Art and culture: on land steeped in history and creative interim uses

The Literaturhaus cultural institution opened its doors on Salvatorplatz in Altstadt in 1997. The historic building had previously been home to a number of schools, before the decision was taken in 1993 to give the world of books a prestigious seat in Munich. The venue regularly welcomes world-renowned best-selling authors and highly promising newcomers to read to enraptured audiences. Podium discussions and musical events also take place here, while the centre’s Oskarmaria brasserie – named for Bavarian writer Oskar Maria Graf – combines modern flair with traditional coffee house charm, offering an oasis of comfort within a revered cultural institution in the heart of the city.

The 90s also saw a great deal of cultural activity in the east of Munich. When food producer Pfanni moved its premises from a site beside Munich’s Ostbahnhof to the north-east of Germany in 1996, it left behind a 90,000-square-metre vacant industrial site – a cue for restaurateur Wolfgang Nöth to step in again, and lease the space. For four years it was an interim site housing creative endeavours including clubs, bars, arcades, artists’ studios and flea markets. People still talk today about the snacks (and the many spelling mistakes) on the menu of the Nachtkantine, not to mention the legendary Goa parties that took place in the Natraj Temple. Originally known as Kunstpark Ost, the area was later renamed Kultfabrik; today, the site is Werksviertel Mitte – a great deal has changed and much is still changing, but the location continues to be an important cultural hub to this day.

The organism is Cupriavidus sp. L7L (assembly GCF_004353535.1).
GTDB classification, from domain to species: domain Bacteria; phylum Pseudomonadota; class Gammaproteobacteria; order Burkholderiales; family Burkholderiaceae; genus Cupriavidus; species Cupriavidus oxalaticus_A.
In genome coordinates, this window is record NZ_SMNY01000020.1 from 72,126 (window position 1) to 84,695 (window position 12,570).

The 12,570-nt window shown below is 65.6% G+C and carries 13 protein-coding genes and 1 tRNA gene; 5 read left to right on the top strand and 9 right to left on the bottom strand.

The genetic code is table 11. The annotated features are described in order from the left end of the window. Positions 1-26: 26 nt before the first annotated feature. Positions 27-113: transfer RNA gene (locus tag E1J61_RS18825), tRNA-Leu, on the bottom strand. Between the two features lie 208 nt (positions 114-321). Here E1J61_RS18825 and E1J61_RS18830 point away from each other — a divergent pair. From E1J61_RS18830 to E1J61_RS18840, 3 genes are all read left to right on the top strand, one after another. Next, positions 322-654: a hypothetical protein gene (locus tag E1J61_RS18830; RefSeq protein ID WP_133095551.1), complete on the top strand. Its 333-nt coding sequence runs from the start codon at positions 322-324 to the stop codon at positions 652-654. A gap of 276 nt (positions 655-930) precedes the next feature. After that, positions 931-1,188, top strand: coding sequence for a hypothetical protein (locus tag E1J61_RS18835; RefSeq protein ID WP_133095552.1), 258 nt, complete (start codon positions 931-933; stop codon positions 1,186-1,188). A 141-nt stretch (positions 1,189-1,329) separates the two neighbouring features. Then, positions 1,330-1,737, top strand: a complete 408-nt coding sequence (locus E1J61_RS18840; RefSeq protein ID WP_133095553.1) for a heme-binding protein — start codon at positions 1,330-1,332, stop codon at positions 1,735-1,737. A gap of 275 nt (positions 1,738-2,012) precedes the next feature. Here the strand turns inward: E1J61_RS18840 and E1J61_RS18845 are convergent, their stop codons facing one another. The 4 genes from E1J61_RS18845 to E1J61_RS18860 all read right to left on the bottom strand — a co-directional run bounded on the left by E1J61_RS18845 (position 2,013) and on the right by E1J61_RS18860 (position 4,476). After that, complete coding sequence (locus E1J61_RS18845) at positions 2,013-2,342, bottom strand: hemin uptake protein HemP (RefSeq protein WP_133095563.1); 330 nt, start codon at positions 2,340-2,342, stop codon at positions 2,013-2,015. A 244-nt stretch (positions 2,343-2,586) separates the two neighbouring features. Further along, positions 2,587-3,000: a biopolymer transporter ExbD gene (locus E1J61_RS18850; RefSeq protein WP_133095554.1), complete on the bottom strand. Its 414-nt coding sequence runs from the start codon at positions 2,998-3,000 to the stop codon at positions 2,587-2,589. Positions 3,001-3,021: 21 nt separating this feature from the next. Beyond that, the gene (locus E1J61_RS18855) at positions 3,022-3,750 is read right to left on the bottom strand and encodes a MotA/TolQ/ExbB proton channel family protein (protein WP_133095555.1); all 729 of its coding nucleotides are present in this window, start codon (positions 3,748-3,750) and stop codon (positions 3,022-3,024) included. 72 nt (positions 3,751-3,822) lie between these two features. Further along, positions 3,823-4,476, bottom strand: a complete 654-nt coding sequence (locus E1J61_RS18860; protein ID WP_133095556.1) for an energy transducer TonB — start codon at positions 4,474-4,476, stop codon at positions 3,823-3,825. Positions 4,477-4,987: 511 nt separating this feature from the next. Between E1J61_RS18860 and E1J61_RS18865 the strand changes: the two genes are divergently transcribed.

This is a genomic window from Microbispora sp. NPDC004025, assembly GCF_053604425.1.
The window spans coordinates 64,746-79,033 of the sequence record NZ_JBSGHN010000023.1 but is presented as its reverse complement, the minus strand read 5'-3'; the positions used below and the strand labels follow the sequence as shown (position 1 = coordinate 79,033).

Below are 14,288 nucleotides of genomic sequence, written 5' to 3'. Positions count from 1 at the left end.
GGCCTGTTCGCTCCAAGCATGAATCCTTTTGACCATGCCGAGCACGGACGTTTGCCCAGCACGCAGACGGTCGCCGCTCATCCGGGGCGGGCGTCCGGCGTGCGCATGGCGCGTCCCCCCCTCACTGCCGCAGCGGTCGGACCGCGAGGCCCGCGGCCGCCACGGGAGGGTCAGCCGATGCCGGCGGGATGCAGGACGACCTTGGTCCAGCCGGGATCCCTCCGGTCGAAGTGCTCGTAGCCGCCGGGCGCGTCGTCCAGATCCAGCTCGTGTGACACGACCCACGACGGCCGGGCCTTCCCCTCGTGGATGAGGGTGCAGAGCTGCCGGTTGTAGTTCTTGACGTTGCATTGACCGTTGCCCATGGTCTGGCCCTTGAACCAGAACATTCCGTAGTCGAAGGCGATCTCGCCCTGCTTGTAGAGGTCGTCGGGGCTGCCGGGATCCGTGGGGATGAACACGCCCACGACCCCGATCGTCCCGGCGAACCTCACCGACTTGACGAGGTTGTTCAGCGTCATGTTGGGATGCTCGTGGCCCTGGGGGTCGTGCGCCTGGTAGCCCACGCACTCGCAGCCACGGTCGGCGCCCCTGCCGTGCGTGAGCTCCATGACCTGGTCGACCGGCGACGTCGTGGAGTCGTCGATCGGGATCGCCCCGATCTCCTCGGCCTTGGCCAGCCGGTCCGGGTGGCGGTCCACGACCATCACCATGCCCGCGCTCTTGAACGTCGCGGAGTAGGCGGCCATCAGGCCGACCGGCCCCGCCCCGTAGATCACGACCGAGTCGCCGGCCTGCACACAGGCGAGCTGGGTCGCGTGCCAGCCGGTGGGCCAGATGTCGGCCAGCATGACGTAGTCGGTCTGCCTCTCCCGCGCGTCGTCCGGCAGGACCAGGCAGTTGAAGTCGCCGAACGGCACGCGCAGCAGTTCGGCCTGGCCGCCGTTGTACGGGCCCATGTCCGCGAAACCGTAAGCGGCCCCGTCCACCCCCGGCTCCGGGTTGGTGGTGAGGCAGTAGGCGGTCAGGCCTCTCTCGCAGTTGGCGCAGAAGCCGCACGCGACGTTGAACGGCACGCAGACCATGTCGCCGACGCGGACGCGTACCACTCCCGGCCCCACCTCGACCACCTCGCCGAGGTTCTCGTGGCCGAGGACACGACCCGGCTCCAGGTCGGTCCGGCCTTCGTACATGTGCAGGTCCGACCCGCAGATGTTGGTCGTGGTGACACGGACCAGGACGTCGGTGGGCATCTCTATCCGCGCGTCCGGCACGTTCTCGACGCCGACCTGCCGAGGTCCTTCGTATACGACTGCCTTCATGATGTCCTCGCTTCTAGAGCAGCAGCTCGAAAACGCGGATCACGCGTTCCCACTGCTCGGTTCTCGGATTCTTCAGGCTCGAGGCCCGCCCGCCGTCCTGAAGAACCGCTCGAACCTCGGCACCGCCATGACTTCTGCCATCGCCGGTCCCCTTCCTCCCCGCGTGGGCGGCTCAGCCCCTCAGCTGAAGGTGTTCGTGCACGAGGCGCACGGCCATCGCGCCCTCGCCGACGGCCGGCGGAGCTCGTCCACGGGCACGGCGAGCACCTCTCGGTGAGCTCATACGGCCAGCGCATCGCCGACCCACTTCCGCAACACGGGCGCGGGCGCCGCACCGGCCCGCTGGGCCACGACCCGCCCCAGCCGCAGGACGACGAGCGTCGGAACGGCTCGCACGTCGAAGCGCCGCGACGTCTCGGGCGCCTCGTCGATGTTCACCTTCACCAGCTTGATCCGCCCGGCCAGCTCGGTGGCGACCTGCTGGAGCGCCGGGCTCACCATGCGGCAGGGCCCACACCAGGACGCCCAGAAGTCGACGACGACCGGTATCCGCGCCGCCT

Here you can still experience the 90s in Munich today:

 

 

Text: Anika Landsteiner; Photos: Volker Derlath, Sigi Müller, Jörg Lutz

Covid-19: current regulations

Hotels and accommodation establishments, shops, indoor and outdoor catering, and also clubs and discos are open. However, restrictions apply. All other important information on the coronavirus and your stay in Munich can be found here.